Irate youths in Belema community in Rivers State have shut a flow station operated by Shell Petroleum Development Company (SPDC) and demanded that the oil field be given to an indigenous oil company.
The youths, who insisted that the oil field should not be retained by Shell, threatened to take all legal actions to forestall any multinational oil company getting the licence to operate the oil field.
In 2014, former minister of Petroleum Resources, Diezani Madueke, stopped the sale of the oil field,†which was sold by SPDC in 1980 to Crestar for $500m following protest by the locals.
Also, the popular Eleme/Onne road along the East-West road†that leads to the countryís oil and gas free zone was yesterday barricaded by Eleme youths protesting the collapse of a bridge along the area, worsening the perennial gridlock along the axis.
The protesters, who vowed to block the road until something was done to ameliorate the sufferings of the people, decried the level of neglect on the road by the Federal Government.
The protesting Belema youths want the oil field to be given to an indigenous oil company, Belemaoil, to operate because it appreciates their†challenges and needs.
One of them, Iselema Ekini, explained that the community has suffered decades of deprivation in the midst of abundant oil and gas resources, adding that while the owners and workers of multinational oil companies operating in the area have been living in affluence, the indigenes are unable to build decent houses for their families.
The traditional ruler of Belema, Bourdilon Oko, noted that since Shellís license expired, their stay in the community has become illegal.
But SPDC, in a statement signed by its spokesman, Bamidele Odugbesan said its commitment to the welfare of host communities in the Niger Delta remains unshaken, even as it decried the illegal occupation of the flow station and gas plant.
It said it had informed the authorities of the illegal occupation and was working towards resuming safe operations.
While debunking allegations of neglect of communities in Kula kingdom and Belema in Rivers State, SPDC said it had implemented a Global Memorandum of Understanding (GMoU) in the area that led to a wide variety of social investment projects including university scholarships awards.
It explained that the Rivers State Government initiated a mediation process for the resolution of the†disagreements in the community,†which had resulted in the creation of the Kula Project Implementation and Monitoring Committee (PIMC) in 2012.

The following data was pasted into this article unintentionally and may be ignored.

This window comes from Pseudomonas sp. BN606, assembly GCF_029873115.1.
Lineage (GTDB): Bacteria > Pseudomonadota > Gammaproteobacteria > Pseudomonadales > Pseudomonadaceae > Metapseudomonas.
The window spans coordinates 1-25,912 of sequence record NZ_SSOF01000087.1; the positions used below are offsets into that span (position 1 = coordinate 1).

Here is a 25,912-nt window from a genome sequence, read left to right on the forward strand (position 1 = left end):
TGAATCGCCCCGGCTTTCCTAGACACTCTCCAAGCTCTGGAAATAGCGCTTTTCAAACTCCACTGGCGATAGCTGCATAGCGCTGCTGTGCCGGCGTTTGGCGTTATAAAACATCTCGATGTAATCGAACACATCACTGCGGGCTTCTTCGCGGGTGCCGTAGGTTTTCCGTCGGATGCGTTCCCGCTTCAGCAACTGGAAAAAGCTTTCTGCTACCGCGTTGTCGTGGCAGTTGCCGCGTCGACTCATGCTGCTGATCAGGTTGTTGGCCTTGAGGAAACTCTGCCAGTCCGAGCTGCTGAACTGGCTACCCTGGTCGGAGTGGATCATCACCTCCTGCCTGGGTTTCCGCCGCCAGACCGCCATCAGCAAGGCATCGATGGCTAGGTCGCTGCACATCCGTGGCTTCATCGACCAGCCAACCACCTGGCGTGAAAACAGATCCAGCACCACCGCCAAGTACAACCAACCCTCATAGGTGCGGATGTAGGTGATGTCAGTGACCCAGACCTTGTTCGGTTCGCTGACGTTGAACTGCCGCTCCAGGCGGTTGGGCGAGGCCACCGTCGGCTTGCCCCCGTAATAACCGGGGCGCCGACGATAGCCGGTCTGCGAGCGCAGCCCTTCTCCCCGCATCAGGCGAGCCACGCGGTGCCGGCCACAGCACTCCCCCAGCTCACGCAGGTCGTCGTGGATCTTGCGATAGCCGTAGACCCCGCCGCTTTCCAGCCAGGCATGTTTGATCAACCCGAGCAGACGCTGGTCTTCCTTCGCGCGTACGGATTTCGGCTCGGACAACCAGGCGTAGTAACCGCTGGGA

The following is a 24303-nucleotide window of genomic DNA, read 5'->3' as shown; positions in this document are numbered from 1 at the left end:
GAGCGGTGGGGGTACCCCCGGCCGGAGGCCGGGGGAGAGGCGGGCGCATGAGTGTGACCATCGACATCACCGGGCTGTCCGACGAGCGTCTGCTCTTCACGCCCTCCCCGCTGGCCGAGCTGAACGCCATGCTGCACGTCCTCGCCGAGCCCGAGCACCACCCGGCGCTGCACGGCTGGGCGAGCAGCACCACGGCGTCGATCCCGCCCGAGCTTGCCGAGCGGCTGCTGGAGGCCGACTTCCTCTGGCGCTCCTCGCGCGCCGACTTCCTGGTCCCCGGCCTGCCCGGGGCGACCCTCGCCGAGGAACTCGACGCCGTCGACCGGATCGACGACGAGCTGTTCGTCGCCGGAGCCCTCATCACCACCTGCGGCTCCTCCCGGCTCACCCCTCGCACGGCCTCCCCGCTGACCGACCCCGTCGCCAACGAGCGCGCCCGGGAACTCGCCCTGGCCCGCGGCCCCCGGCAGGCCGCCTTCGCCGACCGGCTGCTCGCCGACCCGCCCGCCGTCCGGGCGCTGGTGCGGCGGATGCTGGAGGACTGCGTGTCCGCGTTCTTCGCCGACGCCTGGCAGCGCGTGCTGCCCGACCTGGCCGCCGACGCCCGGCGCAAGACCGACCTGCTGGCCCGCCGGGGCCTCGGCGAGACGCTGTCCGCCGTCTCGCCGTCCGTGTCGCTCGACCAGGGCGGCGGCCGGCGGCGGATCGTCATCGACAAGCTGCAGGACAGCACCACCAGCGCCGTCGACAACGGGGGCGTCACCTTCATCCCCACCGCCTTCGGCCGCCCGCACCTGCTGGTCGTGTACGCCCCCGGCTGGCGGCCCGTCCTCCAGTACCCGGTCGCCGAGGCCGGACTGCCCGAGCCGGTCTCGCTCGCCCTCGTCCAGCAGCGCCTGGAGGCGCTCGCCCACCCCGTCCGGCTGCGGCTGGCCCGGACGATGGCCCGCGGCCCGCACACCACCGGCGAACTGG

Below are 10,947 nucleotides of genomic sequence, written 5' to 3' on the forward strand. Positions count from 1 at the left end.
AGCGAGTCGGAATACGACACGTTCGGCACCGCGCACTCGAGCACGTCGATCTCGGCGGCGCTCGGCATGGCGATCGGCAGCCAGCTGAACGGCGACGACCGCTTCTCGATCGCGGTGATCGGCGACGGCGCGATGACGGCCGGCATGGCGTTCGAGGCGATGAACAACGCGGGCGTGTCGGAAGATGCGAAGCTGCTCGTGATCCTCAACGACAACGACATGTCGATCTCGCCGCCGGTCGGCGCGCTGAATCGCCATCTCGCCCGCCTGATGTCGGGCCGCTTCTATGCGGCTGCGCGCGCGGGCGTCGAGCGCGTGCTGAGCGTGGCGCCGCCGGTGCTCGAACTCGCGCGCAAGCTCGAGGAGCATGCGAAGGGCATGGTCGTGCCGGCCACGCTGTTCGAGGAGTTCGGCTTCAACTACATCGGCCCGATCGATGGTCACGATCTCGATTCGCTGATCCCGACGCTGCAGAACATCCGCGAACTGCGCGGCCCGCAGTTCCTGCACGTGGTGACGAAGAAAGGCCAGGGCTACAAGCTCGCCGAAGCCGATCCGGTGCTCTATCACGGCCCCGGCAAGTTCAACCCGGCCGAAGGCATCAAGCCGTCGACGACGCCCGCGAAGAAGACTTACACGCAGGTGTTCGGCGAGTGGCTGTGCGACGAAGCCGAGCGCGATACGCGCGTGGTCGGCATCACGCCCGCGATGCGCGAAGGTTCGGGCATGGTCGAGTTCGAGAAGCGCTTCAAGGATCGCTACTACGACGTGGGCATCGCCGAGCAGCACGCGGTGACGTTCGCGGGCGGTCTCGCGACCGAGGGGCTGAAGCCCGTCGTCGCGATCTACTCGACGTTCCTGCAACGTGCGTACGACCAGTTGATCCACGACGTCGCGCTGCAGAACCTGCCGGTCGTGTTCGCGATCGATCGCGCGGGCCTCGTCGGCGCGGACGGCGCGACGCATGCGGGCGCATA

He said despite the challenging environment, the SPDC JV set aside over N600 million for a five-year period, beginning 2014, for development initiatives at Kula and the satellite communities of Belema, Offoinama and Boro, while also investing over N352 million in improvement of school infrastructure, sanitation and health outreach programmes, construction of walkway for the community and electricity supply in Kula Kingdom in the past 10 years.
Meanwhile, Managing Director of Belemaoil, Boma Brown, has refuted allegations that the company was instigating the spate of protests against multinational oil companies, saying the community was only expressing their independent opinion and that ought to be respected.
The blocked road, which also links Akwa Ibom and Cross River states, has been in a deplorable condition for several years and became worse, January this year, as attempts by the state government and some companies in the area to fix it failed due to non- compliance with the agreed payment arrangement.
The distance between the collapsed bridge and Akpajo Junction, which ordinary should take less than 10 minutes,†now takes over seven hours, forcing road users and motorists to park their vehicles and resort to commercial motorcyclists or trekking to cross the axis.
A part of the bridge, popularly known as Okulu Aleto in Akpajo axis of Eleme Council caved in on Thursday.